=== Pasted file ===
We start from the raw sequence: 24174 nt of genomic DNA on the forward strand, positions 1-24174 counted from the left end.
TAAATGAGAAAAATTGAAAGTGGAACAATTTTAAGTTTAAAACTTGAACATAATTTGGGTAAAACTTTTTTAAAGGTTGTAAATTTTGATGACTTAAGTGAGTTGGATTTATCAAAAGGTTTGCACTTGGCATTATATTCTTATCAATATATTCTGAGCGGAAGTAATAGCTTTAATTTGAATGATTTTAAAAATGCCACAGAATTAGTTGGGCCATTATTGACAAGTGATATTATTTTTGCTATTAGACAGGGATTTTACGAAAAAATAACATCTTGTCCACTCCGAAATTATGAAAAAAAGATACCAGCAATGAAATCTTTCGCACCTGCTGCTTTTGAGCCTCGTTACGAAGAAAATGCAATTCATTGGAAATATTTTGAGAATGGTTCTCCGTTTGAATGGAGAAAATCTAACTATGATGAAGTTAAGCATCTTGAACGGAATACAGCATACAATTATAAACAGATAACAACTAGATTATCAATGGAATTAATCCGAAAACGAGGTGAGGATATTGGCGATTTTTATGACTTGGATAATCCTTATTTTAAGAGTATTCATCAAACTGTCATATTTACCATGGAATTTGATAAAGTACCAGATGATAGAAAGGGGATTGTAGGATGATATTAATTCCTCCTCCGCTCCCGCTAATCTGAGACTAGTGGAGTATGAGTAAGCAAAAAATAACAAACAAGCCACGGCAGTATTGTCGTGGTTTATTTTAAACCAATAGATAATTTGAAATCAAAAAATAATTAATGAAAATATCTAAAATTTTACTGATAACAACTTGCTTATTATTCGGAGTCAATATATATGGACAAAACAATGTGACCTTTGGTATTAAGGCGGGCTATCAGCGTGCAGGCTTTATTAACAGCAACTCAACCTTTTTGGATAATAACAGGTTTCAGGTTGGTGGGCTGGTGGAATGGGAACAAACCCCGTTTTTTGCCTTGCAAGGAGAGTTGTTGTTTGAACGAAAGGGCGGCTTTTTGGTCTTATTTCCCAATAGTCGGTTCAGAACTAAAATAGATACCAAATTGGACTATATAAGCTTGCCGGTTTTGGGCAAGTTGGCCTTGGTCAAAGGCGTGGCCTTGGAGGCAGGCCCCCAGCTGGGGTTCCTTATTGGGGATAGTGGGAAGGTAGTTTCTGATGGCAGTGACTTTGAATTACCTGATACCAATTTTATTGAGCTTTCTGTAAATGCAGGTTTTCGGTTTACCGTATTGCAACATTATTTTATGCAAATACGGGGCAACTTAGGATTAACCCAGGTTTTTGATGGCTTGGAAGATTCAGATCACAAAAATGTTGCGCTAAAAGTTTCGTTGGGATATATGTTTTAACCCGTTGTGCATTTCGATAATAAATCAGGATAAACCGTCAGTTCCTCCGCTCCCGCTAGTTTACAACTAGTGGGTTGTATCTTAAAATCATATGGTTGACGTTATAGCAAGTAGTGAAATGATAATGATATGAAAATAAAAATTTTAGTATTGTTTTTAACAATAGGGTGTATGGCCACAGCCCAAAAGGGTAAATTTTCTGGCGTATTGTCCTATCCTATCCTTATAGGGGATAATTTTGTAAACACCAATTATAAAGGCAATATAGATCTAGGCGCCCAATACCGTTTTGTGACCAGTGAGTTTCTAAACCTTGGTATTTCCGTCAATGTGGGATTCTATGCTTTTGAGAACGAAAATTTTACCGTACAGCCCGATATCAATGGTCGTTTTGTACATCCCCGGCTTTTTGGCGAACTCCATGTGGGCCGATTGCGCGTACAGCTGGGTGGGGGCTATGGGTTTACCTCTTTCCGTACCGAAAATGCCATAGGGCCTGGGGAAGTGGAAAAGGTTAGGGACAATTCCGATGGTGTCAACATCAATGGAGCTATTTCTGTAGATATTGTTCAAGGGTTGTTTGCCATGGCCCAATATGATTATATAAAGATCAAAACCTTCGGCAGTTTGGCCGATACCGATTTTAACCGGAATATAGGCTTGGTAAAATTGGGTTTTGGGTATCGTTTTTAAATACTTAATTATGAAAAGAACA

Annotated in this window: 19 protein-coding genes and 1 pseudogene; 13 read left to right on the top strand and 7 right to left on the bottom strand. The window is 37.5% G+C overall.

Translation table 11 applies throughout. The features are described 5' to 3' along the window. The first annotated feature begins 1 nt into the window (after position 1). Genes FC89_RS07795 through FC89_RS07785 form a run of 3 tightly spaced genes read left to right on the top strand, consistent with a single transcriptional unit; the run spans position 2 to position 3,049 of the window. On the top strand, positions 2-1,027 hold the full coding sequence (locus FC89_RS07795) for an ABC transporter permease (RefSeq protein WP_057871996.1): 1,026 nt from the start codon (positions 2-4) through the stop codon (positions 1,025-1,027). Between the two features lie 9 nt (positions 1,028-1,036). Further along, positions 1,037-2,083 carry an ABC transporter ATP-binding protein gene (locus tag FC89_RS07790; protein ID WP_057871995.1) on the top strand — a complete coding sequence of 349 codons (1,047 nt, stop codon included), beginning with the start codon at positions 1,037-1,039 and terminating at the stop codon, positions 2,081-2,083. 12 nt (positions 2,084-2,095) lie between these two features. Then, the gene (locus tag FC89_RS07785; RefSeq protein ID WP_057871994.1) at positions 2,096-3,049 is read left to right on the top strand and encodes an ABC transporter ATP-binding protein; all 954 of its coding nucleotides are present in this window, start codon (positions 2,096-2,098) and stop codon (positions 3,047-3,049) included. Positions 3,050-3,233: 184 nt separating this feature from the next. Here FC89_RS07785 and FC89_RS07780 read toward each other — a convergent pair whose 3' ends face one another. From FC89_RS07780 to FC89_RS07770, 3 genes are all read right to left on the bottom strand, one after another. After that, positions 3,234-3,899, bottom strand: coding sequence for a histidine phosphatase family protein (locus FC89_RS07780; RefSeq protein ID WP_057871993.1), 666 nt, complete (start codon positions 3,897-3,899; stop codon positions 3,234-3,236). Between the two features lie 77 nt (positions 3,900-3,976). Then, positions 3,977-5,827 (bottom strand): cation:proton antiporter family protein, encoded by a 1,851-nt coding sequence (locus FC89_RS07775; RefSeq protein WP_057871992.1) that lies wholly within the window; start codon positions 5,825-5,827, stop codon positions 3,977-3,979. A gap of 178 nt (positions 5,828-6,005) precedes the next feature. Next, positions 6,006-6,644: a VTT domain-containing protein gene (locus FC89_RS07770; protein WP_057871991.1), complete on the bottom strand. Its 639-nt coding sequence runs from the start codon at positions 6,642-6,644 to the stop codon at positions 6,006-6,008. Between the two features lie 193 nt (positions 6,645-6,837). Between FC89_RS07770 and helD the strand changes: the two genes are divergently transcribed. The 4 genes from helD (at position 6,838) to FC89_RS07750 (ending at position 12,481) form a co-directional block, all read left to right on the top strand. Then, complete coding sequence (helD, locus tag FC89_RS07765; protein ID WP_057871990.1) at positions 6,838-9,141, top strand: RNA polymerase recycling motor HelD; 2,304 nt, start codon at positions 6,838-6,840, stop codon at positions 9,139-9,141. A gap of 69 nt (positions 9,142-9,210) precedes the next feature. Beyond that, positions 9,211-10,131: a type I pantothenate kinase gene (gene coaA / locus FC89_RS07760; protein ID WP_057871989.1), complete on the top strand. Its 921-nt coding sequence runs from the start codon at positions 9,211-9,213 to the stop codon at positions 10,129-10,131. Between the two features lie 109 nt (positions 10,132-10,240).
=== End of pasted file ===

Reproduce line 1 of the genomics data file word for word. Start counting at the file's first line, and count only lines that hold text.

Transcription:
We start from the raw sequence: 24174 nt of genomic DNA on the forward strand, positions 1-24174 counted from the left end.